Did FDA regulation reduce high rates of opioid-acetaminophen overdoses?

Hepatologists examine data around a 2011 FDA drug mandate

10:03 AM

Author | Jina Sawani

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Nearly everyone has taken a tablet or two of acetaminophen, which is more commonly known as Tylenol, when dealing with minor aches, pains or fevers. In fact, it’s one of the most used over-the-counter medications in the United States due to its many safe and effective qualities.  

“Because acetaminophen is so widely available, it is safely used by thousands of Americans on a daily basis,” said Robert Fontana, M.D., professor of internal medicine and transplant hepatology researcher at Michigan Medicine. “You can go to nearly any grocery store, pharmacy or vending machine and purchase a large quantity of acetaminophen for less than $10. Furthermore, there are nearly 130 different over-the-counter products that include acetaminophen as an active ingredient, and they work well for things like headaches, scrapes, bruises and nasal congestion.”

However, Fontana notes that there’s a dark side of the drug that often goes unnoticed until it’s too late.

“On a yearly basis, acetaminophen overdoses are responsible for nearly 112,000 emergency calls to poison centers across the country,” he said. “It’s also responsible for 59,000 emergency room visits and 38,000 hospitalizations.”

SEE ALSO: Many Popular Dietary Supplements Can Yield Dangerous Liver Results (michiganmedicine.org)

According to Fontana, when individuals inadvertently take too much of the drug, it can cause serious harm to the liver, which may be irreversible.

“Manufacturing and selling this drug are a multibillion-dollar business, and products like Tylenol are a household name, as well as a household staple,” said Fontana. “But this doesn’t mean that individuals shouldn’t exercise caution when taking acetaminophen-based products for various ailments. Individual consumers need to be aware of their total daily dosage of acetaminophen to make sure they aren’t exceeding the maximum daily recommended amount. Many people don’t know that this is 3,000 to 4,000 milligrams per day.”

This inspired Fontana and a team of researchers from the University of Alabama, led by Babak Orandi, M.D., Ph.D, M.Sc., M. Chandler McLeod, Ph.D., Paul MacLennan, Ph.D., and William Lee, M.D., to examine national data around a 2011 FDA mandate that limits the amount of acetaminophen in “combination acetaminophen-opioid products.”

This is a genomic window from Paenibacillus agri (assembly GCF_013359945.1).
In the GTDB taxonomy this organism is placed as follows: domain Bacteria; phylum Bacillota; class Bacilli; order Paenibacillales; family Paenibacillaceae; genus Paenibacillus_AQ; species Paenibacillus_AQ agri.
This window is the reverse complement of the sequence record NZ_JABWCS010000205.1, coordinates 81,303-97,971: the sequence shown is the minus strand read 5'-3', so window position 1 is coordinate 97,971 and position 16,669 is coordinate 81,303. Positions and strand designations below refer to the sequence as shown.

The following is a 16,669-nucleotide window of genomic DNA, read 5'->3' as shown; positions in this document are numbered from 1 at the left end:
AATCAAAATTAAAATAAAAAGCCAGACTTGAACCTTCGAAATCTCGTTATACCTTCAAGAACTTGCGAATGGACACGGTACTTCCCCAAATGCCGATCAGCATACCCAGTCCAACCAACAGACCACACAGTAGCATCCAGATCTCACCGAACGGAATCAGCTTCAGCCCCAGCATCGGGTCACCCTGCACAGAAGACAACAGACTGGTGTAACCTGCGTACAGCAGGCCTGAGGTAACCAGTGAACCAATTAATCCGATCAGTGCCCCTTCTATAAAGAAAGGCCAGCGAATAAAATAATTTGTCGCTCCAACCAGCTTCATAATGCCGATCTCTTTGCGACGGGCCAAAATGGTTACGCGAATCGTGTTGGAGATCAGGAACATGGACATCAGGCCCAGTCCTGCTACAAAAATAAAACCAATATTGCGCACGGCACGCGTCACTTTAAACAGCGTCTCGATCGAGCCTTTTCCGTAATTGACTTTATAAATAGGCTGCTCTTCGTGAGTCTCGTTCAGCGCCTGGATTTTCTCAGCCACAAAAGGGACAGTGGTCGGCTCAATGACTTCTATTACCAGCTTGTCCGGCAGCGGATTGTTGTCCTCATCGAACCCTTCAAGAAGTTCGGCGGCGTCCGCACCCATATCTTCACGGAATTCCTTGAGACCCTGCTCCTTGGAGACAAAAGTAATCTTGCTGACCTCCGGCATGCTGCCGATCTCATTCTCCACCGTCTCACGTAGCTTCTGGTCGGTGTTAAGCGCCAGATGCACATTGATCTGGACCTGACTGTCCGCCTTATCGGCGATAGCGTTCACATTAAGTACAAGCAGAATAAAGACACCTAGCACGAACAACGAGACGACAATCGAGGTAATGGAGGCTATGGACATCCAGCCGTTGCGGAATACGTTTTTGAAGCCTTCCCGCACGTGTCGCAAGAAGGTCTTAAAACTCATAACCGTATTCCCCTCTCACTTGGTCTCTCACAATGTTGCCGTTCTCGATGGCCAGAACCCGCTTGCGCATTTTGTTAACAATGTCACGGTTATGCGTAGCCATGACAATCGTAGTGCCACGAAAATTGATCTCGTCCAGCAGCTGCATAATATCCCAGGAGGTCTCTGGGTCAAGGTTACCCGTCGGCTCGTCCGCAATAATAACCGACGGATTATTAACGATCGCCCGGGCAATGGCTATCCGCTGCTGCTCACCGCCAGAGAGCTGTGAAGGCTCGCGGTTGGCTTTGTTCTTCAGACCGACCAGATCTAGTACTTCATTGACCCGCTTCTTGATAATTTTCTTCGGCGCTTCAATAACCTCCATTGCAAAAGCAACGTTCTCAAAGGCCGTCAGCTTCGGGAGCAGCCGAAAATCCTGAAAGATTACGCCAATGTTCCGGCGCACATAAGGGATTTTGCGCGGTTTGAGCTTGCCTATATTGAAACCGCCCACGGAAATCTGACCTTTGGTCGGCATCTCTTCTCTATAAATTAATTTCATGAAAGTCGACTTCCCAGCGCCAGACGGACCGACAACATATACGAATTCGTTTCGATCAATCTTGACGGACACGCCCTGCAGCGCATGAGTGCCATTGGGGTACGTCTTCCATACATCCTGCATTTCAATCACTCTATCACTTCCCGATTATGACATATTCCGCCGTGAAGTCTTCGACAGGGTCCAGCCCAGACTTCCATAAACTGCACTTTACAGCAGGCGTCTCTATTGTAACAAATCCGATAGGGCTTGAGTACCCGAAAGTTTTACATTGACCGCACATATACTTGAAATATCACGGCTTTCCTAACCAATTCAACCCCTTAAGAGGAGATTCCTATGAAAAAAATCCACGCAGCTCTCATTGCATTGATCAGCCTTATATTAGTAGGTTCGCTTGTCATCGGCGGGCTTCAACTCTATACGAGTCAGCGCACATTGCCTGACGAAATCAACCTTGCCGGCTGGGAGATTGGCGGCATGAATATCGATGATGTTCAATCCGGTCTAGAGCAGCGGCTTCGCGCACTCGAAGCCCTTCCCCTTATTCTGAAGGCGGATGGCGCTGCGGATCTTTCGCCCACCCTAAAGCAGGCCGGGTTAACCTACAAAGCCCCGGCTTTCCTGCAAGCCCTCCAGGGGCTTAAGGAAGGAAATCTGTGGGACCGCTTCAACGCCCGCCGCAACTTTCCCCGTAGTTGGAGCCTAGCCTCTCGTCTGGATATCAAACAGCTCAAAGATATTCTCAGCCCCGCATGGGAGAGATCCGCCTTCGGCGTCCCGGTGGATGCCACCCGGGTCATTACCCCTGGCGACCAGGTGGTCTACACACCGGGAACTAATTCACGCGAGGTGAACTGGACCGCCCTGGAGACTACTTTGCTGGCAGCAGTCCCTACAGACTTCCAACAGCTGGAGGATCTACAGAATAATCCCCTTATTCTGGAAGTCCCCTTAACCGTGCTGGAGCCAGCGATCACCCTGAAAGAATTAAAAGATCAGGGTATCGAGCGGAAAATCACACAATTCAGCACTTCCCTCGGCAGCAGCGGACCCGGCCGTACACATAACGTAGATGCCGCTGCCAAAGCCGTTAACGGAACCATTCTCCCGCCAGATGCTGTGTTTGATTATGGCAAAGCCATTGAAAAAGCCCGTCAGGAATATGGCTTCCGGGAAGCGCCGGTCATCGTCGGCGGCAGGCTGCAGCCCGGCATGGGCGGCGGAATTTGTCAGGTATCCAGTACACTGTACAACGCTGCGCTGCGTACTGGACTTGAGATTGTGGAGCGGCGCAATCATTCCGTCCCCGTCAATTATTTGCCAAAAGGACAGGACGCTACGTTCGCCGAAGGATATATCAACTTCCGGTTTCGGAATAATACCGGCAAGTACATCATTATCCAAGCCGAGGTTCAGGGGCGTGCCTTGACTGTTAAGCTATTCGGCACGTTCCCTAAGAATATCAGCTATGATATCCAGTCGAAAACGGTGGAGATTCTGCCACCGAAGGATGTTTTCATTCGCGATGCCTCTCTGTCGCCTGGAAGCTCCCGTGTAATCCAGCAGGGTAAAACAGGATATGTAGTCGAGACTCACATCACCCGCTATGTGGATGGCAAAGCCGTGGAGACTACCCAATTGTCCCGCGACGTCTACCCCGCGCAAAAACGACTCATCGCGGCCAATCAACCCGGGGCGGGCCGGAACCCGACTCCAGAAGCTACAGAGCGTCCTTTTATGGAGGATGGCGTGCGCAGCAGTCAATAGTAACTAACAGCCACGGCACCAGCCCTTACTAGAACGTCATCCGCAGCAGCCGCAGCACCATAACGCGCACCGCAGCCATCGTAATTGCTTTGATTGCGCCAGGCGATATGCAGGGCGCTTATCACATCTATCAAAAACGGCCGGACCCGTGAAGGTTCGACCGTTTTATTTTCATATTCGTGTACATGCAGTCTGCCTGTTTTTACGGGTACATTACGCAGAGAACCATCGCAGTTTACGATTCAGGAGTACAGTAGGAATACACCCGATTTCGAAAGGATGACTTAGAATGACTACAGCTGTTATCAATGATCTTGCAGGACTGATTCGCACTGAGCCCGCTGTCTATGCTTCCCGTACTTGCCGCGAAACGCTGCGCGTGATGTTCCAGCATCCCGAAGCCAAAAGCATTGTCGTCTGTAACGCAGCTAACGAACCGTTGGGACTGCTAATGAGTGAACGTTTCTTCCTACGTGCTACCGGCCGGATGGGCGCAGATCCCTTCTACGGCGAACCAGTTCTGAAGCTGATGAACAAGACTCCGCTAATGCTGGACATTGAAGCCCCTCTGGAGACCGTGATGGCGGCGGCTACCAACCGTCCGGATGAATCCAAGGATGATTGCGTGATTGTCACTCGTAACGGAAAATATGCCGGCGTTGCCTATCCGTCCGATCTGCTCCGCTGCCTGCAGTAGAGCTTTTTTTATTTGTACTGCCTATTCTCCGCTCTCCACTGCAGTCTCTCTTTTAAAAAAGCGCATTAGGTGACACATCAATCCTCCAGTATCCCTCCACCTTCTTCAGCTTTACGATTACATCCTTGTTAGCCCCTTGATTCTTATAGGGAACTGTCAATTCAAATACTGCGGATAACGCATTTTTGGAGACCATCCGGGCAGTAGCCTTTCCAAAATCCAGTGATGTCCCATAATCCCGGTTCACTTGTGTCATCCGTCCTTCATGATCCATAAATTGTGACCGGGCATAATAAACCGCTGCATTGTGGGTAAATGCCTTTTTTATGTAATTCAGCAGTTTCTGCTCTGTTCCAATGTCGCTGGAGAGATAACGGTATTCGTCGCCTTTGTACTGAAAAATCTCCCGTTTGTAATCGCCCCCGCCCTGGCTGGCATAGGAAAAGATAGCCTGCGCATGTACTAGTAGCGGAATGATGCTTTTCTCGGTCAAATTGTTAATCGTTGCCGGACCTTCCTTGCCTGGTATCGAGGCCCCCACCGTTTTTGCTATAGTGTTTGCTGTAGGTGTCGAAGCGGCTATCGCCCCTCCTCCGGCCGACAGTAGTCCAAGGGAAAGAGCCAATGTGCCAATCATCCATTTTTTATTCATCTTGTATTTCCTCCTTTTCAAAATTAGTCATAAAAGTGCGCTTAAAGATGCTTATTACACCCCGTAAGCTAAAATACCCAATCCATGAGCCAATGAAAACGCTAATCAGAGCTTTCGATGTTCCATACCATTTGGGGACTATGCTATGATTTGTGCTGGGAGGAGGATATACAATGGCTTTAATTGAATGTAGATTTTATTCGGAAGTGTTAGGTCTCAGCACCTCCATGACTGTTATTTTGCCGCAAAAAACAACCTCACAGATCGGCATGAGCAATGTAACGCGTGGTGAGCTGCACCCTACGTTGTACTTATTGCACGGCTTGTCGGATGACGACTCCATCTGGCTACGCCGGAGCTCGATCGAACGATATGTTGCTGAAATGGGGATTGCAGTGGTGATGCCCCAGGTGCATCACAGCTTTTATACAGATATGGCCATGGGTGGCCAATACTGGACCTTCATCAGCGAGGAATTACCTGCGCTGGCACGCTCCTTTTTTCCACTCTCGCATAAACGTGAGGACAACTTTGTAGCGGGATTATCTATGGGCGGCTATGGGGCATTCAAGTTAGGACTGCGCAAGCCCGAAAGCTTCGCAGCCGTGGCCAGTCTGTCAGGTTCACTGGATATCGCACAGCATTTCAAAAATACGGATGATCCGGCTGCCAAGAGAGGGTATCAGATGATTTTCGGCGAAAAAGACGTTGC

The mandate also added a written warning on drug packaging regarding the potential for severe liver injury upon excessive consumption. The team’s findings were recently published in JAMA.

“This mandate limited the amount of acetaminophen in these combination prescription analgesic products to 325 milligrams per tablet,” said Fontana. “Our goal was to determine if this regulatory action, combined with the clearly stated warnings, reduced liver toxicity among the general public after it was implemented.”

The team looked at data from two separate sources, including the National Inpatient Sample and the U.S. Acute Liver Failure Study Group.

SEE ALSO: Liver Damage More Commonly Due to Malignant Tumors than Cancer Immunotherapy Drug (michiganmedicine.org)

“Most notably, we looked at the hospitalization rates related to these combination products and compared them to the rates associated with acetaminophen overdose alone before and after the FDA mandate was issued in 2011,” said Fontana. “And what we found was quite telling.”

The team discovered that in the four years before the mandate was issued, hospitalization rates for liver toxicity caused by acetaminophen-opioid combination products were steadily rising year after year. Following the implementation of the mandate, however, the combination numbers steadily decreased by 13% each year over a nine-year period.

Similar trends in a reduction of the number of acute liver failure cases were also noted. 

“It was interesting to see that the FDA manufacturing mandate helped keep people out of the hospital when it came to opioid-acetaminophen combination products and life-threatening liver toxicity,” said Fontana. “But hospitalization rates associated with acetaminophen toxicity from over-the-counter products, which were not covered in the mandate, continued to occur and increase after the mandate was issued.”

SEE ALSO: Antibiotics Side Effects: Drug-Induced Liver Injury from Z-Paks (michiganmedicine.org)

Fontana hopes that this research will further inform boundaries around easily accessible and effective drugs that are still potentially hazardous: “We hope that this collaborative research will spur further discussions around the potential benefits of FDA mandates surrounding commonly used over-the-counter products that contain acetaminophen to further enhance the safety and well-being of the general public.”

Paper cited: “Association of FDA Mandate Limiting Acetaminophen (Paracetamol) in Prescription Combination Opioid Products and Subsequent Hospitalizations and Acute Liver Failure,” JAMA. DOI: 10.1001/jama.2023.1080

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